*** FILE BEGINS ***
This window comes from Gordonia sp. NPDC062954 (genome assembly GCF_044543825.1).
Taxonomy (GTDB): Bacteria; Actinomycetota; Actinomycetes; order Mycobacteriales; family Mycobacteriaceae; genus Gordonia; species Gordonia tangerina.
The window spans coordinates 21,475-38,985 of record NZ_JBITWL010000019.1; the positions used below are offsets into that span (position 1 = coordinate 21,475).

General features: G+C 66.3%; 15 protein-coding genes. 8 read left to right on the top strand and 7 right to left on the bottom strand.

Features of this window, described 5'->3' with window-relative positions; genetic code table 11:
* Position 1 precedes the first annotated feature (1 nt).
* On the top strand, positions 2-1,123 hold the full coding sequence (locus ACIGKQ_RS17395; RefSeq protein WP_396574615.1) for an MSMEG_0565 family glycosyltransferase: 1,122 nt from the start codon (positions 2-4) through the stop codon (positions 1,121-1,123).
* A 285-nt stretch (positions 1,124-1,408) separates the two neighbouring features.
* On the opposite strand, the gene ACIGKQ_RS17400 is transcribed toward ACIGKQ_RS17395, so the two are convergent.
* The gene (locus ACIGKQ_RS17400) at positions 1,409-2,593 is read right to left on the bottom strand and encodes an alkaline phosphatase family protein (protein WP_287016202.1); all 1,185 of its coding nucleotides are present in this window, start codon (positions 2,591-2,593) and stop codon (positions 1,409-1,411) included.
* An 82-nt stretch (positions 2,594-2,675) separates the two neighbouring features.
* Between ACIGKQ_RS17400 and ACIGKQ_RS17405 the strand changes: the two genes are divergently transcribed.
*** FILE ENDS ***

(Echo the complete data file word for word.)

This window comes from Gordonia sp. NPDC062954 (genome assembly GCF_044543825.1).
Taxonomy (GTDB): Bacteria; Actinomycetota; Actinomycetes; order Mycobacteriales; family Mycobacteriaceae; genus Gordonia; species Gordonia tangerina.
The window spans coordinates 21,475-38,985 of record NZ_JBITWL010000019.1; the positions used below are offsets into that span (position 1 = coordinate 21,475).

General features: G+C 66.3%; 15 protein-coding genes. 8 read left to right on the top strand and 7 right to left on the bottom strand.

Features of this window, described 5'->3' with window-relative positions; genetic code table 11:
* Position 1 precedes the first annotated feature (1 nt).
* On the top strand, positions 2-1,123 hold the full coding sequence (locus ACIGKQ_RS17395; RefSeq protein WP_396574615.1) for an MSMEG_0565 family glycosyltransferase: 1,122 nt from the start codon (positions 2-4) through the stop codon (positions 1,121-1,123).
* A 285-nt stretch (positions 1,124-1,408) separates the two neighbouring features.
* On the opposite strand, the gene ACIGKQ_RS17400 is transcribed toward ACIGKQ_RS17395, so the two are convergent.
* The gene (locus ACIGKQ_RS17400) at positions 1,409-2,593 is read right to left on the bottom strand and encodes an alkaline phosphatase family protein (protein WP_287016202.1); all 1,185 of its coding nucleotides are present in this window, start codon (positions 2,591-2,593) and stop codon (positions 1,409-1,411) included.
* An 82-nt stretch (positions 2,594-2,675) separates the two neighbouring features.
* Between ACIGKQ_RS17400 and ACIGKQ_RS17405 the strand changes: the two genes are divergently transcribed.